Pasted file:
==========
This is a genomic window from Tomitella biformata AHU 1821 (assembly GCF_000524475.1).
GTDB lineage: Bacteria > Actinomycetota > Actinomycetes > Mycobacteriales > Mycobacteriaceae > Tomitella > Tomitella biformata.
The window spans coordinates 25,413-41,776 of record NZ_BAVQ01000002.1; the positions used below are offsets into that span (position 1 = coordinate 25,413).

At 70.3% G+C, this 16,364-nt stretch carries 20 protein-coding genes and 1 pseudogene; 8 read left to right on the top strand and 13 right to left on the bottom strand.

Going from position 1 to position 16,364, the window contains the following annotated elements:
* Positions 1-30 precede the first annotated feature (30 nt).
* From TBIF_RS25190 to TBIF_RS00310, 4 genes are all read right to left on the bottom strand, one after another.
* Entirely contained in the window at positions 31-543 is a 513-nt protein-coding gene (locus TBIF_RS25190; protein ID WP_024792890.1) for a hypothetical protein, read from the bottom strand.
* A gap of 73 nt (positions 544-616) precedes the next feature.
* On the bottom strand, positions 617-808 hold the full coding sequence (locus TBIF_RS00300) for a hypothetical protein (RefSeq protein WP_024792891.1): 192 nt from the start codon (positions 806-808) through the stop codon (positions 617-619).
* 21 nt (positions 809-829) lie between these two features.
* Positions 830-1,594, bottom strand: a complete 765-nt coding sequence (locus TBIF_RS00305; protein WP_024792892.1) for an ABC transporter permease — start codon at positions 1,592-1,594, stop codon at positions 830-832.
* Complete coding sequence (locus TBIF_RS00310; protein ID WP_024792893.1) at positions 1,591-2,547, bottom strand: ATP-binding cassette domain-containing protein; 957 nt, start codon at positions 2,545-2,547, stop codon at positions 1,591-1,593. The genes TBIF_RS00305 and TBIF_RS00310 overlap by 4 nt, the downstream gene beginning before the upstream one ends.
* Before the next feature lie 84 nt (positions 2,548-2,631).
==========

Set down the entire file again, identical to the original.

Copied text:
This is a genomic window from Tomitella biformata AHU 1821 (assembly GCF_000524475.1).
GTDB lineage: Bacteria > Actinomycetota > Actinomycetes > Mycobacteriales > Mycobacteriaceae > Tomitella > Tomitella biformata.
The window spans coordinates 25,413-41,776 of record NZ_BAVQ01000002.1; the positions used below are offsets into that span (position 1 = coordinate 25,413).

At 70.3% G+C, this 16,364-nt stretch carries 20 protein-coding genes and 1 pseudogene; 8 read left to right on the top strand and 13 right to left on the bottom strand.

Going from position 1 to position 16,364, the window contains the following annotated elements:
* Positions 1-30 precede the first annotated feature (30 nt).
* From TBIF_RS25190 to TBIF_RS00310, 4 genes are all read right to left on the bottom strand, one after another.
* Entirely contained in the window at positions 31-543 is a 513-nt protein-coding gene (locus TBIF_RS25190; protein ID WP_024792890.1) for a hypothetical protein, read from the bottom strand.
* A gap of 73 nt (positions 544-616) precedes the next feature.
* On the bottom strand, positions 617-808 hold the full coding sequence (locus TBIF_RS00300) for a hypothetical protein (RefSeq protein WP_024792891.1): 192 nt from the start codon (positions 806-808) through the stop codon (positions 617-619).
* 21 nt (positions 809-829) lie between these two features.
* Positions 830-1,594, bottom strand: a complete 765-nt coding sequence (locus TBIF_RS00305; protein WP_024792892.1) for an ABC transporter permease — start codon at positions 1,592-1,594, stop codon at positions 830-832.
* Complete coding sequence (locus TBIF_RS00310; protein ID WP_024792893.1) at positions 1,591-2,547, bottom strand: ATP-binding cassette domain-containing protein; 957 nt, start codon at positions 2,545-2,547, stop codon at positions 1,591-1,593. The genes TBIF_RS00305 and TBIF_RS00310 overlap by 4 nt, the downstream gene beginning before the upstream one ends.
* Before the next feature lie 84 nt (positions 2,548-2,631).